How Star Wars: The Clone Wars Enhances The Prequels
How Star Wars: The Clone Wars Enhances the Prequels
Some spoilers for The Clone Wars to follow…
Star Wars: The Clone Wars is an animated TV show which began with a feature film also titled The Clone Wars with both the film and the show set between Episode II: Attack of the Clones and Episode III: Revenge of the Sith. The series debuted in 2008 on Cartoon Network in the U.S and is created by George Lucas and Dave Filoni. The series features familiar faces such as Obi-Wan Kenobi and Anakin Skywalker as well as a host of new characters but its most impressive feature is that it adds new features, insight and in some ways makes sense of the prequel trilogy. Unlike most of the Extended Universe (the books, comics and other stories created outside of the official Star Wars films), The Clone Wars is part of the official Star Wars story or canon moving forward under Disney’s leadership.
The show is undeniably aimed towards a younger demographic however, it is a series that is worth seeing if you are a Star Wars fan no matter your opinion on the prequels themselves. The Clone Wars while far from perfect episodes themselves add new information and elements to the period known as The Clone Wars which is largely the focus of Episodes II and III. For example, how was Order 66 (the order for the clones to turn on the Jedi) actually implemented? Who exactly created the clones and why are there no Force ghosts in the prequels? A lot of the lingering questions that were left behind by the prequels are answered in The Clone Wars. On top of this, the show is beautifully animated, especially the fight scenes.
Another cool aspect of the show is the dynamic between Obi-Wan and Anakin, an area that many Star Wars fans feel the movies didn’t quite nail down. The characters really feel like friends and the show does a good job of showing the warmongering side of the Jedi. Anakin is much more likeable in this representation voiced by Matt Lanter who is helped by the fact that the show isn’t bogged down in his path to the dark side all the time, for the whole series he is the Jedi Knight that while still unpredictable and rash is fundamentally good which we weren’t really shown in the films. Interesting new characters make their appearance in The Clone Wars too such as Ahsoka Tano, a lively and ambitious apprentice to Anakin and yes, it is addressed why she doesn’t appear in Episode III.
The Clone Wars enhances the prequels by adding context and fleshing out the idea that the clone war is a galactic war. Episodes which are around 20 minutes long often feature far-flung worlds and how they are affected by the war. Many are neutral and are trying to avoid being influenced by the Republic or the Separatists. While it may be dismissed by some fans as a kids show, The Clone Wars often delves into more serious themes such as the effect of war, corruption and greed which the prequels did not dwell on. Politics is still a big part of the show as it is in the films but there’s often better stories told in these bite-sized episodes than the entire prequel trilogy. Filoni and Lucas cast a different light on the events of the prequels too as the Jedi council is shown to be indecisive and weak at times. Some characters in the series point out that as they are effectively war generals at this time, the Jedi are no longer the guardians of peace and their reasoning holds up when you think about it.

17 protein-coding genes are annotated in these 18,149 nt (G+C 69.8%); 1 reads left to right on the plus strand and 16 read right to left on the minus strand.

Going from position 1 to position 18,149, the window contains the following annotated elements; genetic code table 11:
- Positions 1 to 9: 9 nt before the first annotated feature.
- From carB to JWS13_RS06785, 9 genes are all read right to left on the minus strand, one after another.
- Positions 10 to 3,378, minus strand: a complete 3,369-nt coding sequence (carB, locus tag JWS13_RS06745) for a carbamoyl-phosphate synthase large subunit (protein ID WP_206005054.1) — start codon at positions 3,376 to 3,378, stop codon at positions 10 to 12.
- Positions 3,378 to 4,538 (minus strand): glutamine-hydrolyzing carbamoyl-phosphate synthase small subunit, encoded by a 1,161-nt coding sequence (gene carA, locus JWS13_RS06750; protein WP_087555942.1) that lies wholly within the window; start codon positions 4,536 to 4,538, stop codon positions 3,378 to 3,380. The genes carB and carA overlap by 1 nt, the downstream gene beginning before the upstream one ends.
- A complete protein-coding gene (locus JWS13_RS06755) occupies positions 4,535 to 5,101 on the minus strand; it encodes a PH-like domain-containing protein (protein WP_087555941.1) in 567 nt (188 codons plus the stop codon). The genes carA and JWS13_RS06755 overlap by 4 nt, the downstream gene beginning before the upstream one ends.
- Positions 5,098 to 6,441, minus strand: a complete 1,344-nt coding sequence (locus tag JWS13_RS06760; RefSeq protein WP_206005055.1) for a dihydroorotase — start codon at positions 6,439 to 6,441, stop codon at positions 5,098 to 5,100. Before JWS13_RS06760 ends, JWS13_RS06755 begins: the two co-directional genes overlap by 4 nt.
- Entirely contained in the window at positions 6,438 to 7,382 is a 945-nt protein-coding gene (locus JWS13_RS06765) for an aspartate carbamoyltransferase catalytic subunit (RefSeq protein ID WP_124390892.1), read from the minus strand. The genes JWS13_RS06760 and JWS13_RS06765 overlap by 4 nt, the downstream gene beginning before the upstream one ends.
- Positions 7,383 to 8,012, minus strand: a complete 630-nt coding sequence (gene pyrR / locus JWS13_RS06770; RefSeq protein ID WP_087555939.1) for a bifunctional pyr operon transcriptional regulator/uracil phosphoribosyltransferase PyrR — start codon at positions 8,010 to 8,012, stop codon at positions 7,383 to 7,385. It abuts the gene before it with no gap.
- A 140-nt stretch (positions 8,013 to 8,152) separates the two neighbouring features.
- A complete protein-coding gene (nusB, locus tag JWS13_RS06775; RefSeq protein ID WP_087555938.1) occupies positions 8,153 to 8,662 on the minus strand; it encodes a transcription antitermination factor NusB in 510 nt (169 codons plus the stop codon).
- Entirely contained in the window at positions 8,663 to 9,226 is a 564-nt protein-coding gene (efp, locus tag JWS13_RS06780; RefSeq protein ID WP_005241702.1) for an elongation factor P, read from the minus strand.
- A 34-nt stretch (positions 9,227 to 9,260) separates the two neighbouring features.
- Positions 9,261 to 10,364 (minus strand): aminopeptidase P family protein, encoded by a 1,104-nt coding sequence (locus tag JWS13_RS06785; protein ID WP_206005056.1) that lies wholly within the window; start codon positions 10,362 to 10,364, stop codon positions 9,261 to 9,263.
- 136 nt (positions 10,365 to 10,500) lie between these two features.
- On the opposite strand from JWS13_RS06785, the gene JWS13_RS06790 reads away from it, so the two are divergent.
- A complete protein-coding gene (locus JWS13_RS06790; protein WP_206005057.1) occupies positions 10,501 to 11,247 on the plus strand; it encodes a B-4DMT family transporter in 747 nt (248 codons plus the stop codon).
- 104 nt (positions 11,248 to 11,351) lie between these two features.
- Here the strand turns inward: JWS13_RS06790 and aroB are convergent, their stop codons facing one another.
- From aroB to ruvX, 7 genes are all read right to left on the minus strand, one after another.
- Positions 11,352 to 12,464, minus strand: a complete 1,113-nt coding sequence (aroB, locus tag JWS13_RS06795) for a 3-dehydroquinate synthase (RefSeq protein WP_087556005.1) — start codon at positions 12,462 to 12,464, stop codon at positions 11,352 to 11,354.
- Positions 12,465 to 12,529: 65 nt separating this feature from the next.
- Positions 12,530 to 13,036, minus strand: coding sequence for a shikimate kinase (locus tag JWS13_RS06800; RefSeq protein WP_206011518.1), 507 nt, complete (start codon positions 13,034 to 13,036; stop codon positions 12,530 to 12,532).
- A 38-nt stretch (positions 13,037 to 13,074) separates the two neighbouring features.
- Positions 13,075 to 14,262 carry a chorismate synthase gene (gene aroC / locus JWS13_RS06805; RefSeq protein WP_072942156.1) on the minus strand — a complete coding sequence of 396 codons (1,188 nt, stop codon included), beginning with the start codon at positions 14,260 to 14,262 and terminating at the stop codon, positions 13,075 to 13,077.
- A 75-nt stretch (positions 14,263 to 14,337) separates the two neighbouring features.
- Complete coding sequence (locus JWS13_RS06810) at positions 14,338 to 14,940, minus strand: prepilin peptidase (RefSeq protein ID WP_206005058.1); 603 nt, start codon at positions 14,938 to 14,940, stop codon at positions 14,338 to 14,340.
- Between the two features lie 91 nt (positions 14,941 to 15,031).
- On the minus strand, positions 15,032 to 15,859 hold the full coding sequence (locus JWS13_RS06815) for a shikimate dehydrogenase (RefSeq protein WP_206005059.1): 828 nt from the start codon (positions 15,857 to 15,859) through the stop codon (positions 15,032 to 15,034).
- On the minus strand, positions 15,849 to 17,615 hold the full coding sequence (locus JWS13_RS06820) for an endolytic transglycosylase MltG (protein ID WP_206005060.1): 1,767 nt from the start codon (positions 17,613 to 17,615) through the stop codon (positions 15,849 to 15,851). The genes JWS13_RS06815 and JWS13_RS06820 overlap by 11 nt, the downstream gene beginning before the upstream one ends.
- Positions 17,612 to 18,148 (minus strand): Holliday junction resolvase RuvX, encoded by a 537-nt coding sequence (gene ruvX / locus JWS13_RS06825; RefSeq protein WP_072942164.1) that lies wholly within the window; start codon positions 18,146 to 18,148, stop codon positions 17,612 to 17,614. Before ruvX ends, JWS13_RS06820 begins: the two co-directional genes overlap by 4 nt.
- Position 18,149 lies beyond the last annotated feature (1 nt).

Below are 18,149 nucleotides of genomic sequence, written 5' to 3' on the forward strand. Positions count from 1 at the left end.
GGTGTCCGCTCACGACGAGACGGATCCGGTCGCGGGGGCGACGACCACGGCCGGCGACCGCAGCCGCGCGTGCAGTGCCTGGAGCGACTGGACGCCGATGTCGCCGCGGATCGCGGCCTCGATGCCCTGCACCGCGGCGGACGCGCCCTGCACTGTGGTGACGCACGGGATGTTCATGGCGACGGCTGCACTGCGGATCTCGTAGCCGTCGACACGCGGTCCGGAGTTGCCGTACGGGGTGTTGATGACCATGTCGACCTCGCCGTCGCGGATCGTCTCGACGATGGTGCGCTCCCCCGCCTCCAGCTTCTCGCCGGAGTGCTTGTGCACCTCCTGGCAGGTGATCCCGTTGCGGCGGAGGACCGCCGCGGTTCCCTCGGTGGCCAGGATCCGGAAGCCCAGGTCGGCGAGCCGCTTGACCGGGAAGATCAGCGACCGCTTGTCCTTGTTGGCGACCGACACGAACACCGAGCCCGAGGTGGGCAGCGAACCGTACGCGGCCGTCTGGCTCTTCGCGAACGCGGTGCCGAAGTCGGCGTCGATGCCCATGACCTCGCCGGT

More of Darth Sidious’s scheming comes into play as we learn more about how he’s manipulating events in the Republic and Separatist camps to his advantage. The Clone Wars also demonstrates that not all of his schemes go to plan and there are points where he has to cover his trail to avoid any Jedi discovering the truth. The show isn’t afraid to give screen time to fan favourite characters such as Darth Maul who we discover is still alive after his ‘death’ in Episode I. Maul is in a pitiful state after his crushing defeat and is a cool villain with some much-needed dialogue to chew on in the show. There are times when the show may bore its audience with multiple episodes dedicated to the life of the clones or a spotlight on Jar Jar Binks but overall the storylines are fun to watch.
One of the biggest issues with going back and watching the show now is that The Clone Wars was cancelled in its sixth season which does come across as disjointed. Some plot lines are hurried to a conclusion as the show rapidly tried to sync up with what’s to come in Episode III. Showrunner Dave Filoni had plenty more ideas for episodes in the pipeline but was unfortunately unable to air them. Some of these ideas have been incorporated into The Clone Wars’ spiritual successor: Star Wars Rebels. That show takes place between Episode‘s III and IV and features a team of rebels fighting against the Empire with numerous characters from The Clone Wars beginning to re-emerge in this show. In addition, the stakes are a little lower in The Clone Wars, with many characters as you ultimately know their fate but its a fun ride nonetheless.
Have you seen The Clone Wars? What did you think of the show and how it played off the prequels?
Let me know by commenting below this page. Thanks!
P.S: I’ll have more thoughts on Star Wars: Rebels at a later date (I’ve finished season one at the time of writing).